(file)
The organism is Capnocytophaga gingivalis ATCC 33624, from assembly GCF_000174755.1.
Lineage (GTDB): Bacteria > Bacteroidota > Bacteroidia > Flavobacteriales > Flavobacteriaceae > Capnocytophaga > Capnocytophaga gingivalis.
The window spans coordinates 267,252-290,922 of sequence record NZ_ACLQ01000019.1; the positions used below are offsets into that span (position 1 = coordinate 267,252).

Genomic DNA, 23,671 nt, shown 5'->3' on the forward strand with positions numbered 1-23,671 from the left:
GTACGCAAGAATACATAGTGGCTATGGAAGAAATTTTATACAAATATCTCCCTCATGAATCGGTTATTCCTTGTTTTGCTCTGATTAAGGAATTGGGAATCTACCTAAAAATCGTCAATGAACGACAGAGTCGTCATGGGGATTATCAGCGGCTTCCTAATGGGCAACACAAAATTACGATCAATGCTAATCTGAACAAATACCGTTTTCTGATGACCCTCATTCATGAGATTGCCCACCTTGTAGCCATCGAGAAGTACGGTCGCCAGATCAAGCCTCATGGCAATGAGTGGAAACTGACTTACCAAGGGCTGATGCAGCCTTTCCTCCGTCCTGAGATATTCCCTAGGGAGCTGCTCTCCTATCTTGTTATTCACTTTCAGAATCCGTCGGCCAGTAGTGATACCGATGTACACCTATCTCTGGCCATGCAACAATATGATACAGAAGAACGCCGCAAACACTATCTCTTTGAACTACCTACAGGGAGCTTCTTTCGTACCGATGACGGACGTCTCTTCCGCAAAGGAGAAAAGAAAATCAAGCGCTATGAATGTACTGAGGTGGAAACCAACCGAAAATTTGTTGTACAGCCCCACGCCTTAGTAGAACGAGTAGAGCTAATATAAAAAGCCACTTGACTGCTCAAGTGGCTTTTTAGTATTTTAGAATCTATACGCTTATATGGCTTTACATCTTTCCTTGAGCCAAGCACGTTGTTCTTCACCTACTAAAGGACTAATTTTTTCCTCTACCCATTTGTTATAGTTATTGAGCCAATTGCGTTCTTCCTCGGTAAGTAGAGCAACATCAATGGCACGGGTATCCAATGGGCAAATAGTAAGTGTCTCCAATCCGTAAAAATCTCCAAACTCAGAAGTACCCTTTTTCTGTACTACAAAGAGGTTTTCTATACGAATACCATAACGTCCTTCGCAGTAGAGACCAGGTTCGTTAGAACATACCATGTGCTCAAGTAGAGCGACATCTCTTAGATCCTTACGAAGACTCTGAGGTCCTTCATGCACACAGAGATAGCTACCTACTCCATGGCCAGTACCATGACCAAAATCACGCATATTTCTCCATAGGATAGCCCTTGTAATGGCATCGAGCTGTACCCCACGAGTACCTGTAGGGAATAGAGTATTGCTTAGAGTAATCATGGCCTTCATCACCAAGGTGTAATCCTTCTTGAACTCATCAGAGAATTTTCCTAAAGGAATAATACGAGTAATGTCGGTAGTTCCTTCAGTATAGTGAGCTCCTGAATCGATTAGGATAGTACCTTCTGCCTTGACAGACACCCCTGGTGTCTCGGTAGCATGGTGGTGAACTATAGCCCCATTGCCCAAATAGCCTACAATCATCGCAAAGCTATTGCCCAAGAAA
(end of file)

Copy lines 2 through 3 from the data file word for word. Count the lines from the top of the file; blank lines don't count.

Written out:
Lineage (GTDB): Bacteria > Bacteroidota > Bacteroidia > Flavobacteriales > Flavobacteriaceae > Capnocytophaga > Capnocytophaga gingivalis.
The window spans coordinates 267,252-290,922 of sequence record NZ_ACLQ01000019.1; the positions used below are offsets into that span (position 1 = coordinate 267,252).